The year 2020 was unprecedented in many ways and we could be experiencing the impacts of it for months or years to come. The coronavirus pandemic and the associated shutdowns created so much uncertainty regarding supply and demand and companies simply didn’t know what to do at times. This is particularly true when you look at the lumber industry. It was largely believed that economic uncertainty would slow down purchases, but that was not the case when it came to residential home improvement.
The pandemic and staying at home led to people wanting to start new woodworking hobbies or finally getting around to the residential home improvement projects they’ve been putting off for years. As a result, the demand far exceeded the supply for lumber and has forced prices to increase. It appears the spike in prices might be behind us, but the price of lumber is still at historic highs. We’ve examined how we got here and where we can expect the price of lumber to be in the near future.
Why Lumber Prices Spiked So Much
The number of residential home improvement projects across the country increased significantly during the lockdowns. These residential home improvement projects included new room additions, roof repairs, deck and patio construction, and much more. Sawmills simply could not keep up with the demand, especially considering they were often short-staffed because of the coronavirus spread. The only way the industry could slow down the demand enough to catch up is to increase the prices and that’s exactly what happened.
At its peak price, lumber skyrocketed to roughly five times higher than it was in March 2020, before the pandemic began. The good news is that, unless there are other unpredictable circumstances that occur, we have already experienced the spike in lumber prices and now should see the prices fall. The biggest question is how quickly will the prices decrease and will they get back to where they were pre-pandemic?
Contributing Factors To Lumber Prices Falling Today
Any general contractor in Chicopee, MA will tell you that you can’t point to a specific factor that has led to lumber prices falling. Numerous things are happening simultaneously to drop the prices, which is promising if you think about prices falling quickly. One of the biggest factors is sawmills are mostly operating at full capacity now and can increase production as a result. Production is expected to remain at high levels with the widespread availability of the vaccine, so sawmills shouldn’t have to shut down if they experience a virus breakout.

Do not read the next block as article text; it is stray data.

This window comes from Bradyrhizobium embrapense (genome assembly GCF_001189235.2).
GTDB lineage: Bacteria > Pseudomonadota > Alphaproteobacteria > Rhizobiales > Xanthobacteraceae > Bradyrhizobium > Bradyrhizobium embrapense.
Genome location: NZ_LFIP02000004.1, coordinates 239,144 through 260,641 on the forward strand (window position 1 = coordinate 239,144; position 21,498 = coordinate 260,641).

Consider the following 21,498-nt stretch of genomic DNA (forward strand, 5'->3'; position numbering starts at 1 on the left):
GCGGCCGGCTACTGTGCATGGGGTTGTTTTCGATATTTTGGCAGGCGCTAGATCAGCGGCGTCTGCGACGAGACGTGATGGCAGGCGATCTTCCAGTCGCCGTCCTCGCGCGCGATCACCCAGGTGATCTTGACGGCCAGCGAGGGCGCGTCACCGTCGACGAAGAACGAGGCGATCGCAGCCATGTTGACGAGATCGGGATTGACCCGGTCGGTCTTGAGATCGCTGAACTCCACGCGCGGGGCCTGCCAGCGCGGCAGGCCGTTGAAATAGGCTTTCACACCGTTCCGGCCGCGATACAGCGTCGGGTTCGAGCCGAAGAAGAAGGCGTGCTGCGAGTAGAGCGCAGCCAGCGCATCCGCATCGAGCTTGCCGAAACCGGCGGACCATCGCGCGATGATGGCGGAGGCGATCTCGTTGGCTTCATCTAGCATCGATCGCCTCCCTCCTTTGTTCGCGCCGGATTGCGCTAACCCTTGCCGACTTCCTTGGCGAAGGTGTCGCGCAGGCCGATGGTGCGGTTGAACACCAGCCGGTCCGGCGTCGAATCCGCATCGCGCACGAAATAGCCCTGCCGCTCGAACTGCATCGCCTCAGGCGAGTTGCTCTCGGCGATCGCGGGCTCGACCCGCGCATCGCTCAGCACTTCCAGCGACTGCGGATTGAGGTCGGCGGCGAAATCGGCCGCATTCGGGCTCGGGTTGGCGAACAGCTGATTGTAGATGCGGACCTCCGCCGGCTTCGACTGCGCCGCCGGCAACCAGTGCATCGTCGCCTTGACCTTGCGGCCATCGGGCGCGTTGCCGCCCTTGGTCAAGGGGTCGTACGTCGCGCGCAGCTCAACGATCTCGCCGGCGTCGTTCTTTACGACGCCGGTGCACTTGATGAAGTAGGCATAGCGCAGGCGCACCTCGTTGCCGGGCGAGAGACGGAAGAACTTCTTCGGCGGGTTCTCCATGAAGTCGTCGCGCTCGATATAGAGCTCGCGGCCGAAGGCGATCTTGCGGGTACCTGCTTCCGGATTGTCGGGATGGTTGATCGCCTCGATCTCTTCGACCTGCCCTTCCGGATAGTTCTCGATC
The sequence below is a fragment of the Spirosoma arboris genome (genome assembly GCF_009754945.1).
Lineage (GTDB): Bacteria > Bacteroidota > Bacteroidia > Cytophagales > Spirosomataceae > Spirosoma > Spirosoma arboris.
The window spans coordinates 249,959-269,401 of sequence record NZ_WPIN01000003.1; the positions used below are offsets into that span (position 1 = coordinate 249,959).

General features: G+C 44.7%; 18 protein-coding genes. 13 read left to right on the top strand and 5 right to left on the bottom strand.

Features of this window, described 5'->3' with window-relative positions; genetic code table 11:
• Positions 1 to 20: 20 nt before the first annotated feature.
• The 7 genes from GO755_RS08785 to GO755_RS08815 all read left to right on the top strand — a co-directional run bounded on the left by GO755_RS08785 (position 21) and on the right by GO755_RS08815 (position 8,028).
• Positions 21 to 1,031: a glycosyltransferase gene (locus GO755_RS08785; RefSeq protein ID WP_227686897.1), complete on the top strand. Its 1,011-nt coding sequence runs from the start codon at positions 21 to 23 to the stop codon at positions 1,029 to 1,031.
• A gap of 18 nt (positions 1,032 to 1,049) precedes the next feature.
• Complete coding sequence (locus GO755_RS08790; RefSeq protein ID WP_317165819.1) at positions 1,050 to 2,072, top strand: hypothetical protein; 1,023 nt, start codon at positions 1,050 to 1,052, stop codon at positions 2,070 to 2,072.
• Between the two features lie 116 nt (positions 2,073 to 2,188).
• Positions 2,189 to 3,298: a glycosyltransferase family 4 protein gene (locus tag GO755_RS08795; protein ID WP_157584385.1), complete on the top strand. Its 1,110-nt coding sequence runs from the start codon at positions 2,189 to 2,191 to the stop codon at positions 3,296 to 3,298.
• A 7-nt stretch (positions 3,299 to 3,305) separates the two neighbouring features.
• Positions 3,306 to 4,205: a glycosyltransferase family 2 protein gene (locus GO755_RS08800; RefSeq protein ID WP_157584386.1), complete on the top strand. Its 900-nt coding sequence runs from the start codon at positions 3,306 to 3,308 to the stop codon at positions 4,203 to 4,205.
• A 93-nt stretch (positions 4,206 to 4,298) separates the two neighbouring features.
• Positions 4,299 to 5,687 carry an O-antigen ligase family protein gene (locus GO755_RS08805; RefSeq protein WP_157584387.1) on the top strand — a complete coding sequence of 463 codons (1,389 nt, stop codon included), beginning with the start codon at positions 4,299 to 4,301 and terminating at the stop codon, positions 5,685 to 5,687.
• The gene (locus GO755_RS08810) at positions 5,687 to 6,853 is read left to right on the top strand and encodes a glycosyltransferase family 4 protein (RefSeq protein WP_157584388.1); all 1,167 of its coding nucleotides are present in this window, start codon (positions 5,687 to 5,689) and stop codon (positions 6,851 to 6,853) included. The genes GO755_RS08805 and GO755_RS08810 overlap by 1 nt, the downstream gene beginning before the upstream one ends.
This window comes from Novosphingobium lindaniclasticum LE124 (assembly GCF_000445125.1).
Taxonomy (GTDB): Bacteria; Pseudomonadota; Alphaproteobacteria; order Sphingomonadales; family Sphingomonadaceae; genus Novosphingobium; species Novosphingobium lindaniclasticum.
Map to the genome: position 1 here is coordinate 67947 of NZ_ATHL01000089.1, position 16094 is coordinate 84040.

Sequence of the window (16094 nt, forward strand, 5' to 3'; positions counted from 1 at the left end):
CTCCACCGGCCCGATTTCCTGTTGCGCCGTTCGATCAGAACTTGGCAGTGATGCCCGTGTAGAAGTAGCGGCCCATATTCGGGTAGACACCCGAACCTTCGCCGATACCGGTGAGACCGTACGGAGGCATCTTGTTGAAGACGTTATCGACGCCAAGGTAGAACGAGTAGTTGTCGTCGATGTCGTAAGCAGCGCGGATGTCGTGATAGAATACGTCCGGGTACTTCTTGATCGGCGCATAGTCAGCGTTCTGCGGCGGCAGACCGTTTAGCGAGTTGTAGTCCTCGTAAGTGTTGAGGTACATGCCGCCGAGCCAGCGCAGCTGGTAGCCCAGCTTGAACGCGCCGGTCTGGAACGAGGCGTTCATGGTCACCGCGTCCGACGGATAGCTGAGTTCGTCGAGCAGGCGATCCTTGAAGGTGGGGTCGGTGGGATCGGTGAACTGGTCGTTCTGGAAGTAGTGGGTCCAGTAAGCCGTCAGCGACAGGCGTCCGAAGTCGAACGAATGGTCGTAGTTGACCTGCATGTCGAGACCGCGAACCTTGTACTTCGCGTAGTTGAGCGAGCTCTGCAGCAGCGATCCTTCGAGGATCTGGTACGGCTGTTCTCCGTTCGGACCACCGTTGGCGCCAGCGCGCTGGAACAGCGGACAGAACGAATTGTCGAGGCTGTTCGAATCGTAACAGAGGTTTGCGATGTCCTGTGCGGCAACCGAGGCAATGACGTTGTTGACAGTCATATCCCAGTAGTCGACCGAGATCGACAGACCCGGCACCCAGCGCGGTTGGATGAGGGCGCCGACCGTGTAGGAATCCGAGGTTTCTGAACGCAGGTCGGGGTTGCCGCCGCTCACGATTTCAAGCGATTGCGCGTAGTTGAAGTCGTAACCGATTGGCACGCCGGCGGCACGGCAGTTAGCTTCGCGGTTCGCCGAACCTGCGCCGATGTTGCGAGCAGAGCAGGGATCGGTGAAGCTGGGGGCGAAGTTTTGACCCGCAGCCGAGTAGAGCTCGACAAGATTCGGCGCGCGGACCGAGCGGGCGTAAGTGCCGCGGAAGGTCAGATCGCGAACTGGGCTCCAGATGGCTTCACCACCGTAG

Another factor is homeowners are slowly returning to the office either in a full-time or part-time capacity. Typically, the more time you spend staying at home, the more money you will spend on residential home improvement projects. So when people return to the normal grind at the office, deck and patio construction and other similar projects will slow down.
Another factor that any general contractor in Chicopee, MA will say can’t be overlooked is that homeowners simply can’t afford to do the projects they want. There might still be some uncertainty with their jobs or they may have been forced to take pay cuts during the pandemic. Or with the inflated lumber prices, they might simply not be able to afford any residential home improvement projects and will have to put them on hold until prices drop more.
Lumber Prices Will Remain Above Pre-Pandemic Levels For A While
Every general contractor in Chicopee, MA expects lumber prices to remain above pre-pandemic levels for the foreseeable future, even though the spike may be behind us. One of the reasons is because when prices start falling, homeowners might be anxious to begin their residential home improvement projects so we could experience high demand again.
One factor that favors lumber prices falling is that residential home improvement projects typically slow down when we enter the fall and winter months. With fewer deck and patio construction projects, new room additions, and other projects requiring lumber, sawmills will have a chance to catch up even though it will take more time for them to get ahead.
Whether lumber prices fall to pre-pandemic levels remains to be seen. It’s hard to predict how many homeowners will continue their residential home improvement projects once prices continue falling. And then there’s the factor of new home construction projects that might have been put on hold because of the spike in lumber prices. Those factors could make the decline in prices be a long and slow process, but the good news is supply is expected to remain at high levels going forward.
Phil Beaulieu & Sons is here for you whenever you’re ready to tackle your next residential home improvement project. We understand the high lumber prices may have put a damper on your new deck and patio construction project this summer, but we are slowly moving away from the spike in prices. The trends are looking promising even though we might not reach pre-pandemic prices. Whenever you’d like to receive a free quote for your next residential home improvement project, contact us and we would be happy to help in any way we can.